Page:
DLA Piper Intelligence

Data Protection
Laws of the World



Law No. 78 17 of 6 January 1978 on ‘Information Technology, Data Files and Civil Liberty’ ('Law') is the principal law regulating data protection in France.

The EU Data Protection Directive 95/46/EC was implemented via Law No. 2004-801 of 6 August 2004 which amended the Law.

Enforcement of the Law is principally through the ‘Commission Nationale de l'Informatique et des Libertés’ (CNIL).

Last modified 22 Jan 2018

Law No. 78 17 of 6 January 1978 on ‘Information Technology, Data Files and Civil Liberty’ ('Law') is the principal law regulating data protection in France.

The EU Data Protection Directive 95/46/EC was implemented via Law No. 2004-801 of 6 August 2004 which amended the Law.

Enforcement of the Law is principally through the ‘Commission Nationale de l'Informatique et des Libertés’ (CNIL).

Last modified 22 Jan 2018

Definition of personal data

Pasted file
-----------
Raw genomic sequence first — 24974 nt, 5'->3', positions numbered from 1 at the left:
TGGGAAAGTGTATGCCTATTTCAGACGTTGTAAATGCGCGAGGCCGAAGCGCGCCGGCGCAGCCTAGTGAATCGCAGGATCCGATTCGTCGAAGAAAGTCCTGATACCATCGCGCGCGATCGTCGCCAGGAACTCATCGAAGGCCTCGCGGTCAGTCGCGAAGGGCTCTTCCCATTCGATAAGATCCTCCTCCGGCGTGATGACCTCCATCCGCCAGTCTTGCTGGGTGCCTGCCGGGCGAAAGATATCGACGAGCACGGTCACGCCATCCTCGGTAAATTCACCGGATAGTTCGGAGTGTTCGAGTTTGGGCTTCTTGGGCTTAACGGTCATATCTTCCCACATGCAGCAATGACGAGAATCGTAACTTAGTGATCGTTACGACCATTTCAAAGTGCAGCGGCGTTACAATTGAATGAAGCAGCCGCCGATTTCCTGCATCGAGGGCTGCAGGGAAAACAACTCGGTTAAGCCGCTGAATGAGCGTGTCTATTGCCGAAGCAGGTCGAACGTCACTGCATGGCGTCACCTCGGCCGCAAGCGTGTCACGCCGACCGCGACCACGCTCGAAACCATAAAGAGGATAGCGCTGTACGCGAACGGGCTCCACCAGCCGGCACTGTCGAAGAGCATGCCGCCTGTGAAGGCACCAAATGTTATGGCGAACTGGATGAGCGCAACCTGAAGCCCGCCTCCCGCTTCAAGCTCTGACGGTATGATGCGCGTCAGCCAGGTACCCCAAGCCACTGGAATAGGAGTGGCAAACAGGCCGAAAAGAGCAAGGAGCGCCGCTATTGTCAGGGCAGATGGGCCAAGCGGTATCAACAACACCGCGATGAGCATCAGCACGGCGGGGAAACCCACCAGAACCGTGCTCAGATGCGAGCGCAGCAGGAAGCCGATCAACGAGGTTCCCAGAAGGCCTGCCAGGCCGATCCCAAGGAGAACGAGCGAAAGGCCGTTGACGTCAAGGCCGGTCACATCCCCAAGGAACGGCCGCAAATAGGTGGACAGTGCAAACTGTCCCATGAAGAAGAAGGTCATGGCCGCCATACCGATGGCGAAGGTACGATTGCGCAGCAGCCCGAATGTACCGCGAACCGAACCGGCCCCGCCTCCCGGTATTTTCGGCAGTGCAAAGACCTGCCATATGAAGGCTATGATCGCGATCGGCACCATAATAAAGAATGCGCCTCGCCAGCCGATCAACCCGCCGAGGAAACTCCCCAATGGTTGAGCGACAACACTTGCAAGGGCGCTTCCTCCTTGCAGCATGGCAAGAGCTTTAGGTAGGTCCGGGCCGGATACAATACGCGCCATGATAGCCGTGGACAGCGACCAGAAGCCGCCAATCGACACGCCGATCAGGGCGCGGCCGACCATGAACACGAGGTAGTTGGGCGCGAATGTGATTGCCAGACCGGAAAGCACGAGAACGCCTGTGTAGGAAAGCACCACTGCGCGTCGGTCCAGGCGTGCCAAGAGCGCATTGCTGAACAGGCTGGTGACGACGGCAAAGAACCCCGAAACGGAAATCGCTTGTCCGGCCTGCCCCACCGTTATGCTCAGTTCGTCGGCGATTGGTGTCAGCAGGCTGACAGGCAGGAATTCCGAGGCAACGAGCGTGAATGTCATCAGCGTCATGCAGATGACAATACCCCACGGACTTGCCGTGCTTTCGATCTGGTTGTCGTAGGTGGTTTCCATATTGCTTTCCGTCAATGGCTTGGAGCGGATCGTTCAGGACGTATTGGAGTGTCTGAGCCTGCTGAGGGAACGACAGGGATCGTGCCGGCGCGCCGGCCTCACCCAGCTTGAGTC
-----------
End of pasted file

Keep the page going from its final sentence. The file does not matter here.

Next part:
Any information relating to a natural person who is or can be identified, directly or indirectly, by reference to an identification number or to one or more factors specific to him or her such as a name, registration number or telephone number.

Definition of sensitive personal data

Personal data that reveals directly or indirectly, racial and ethnic origins, political, philosophical or religious opinions or trade union affiliation of persons, or that concerns their health or sexual life.

Last modified 22 Jan 2018

Commission Nationale de l'Informatique et des Libertés (CNIL)
3 place de Fontenoy
TSA 80175
75334 Paris Cedex 07

T 01 53 73 22 22
F 01 53 73 22 00


The CNIL is responsible for ensuring that information technology remains at the service of citizens, and does not jeopardise human identity or breach human rights, privacy or individual or public liberties.

Last modified 22 Jan 2018

Except for certain data processing that is subject to exemption, authorisation, ministerial order or decree issued by the Supreme Administrative Court (Conseil d’Etat), the processing of personal data requires a prior declaration to the CNIL.

The prior declaration to the CNIL shall specify, amongst other things:

  • the purpose(s) of the processing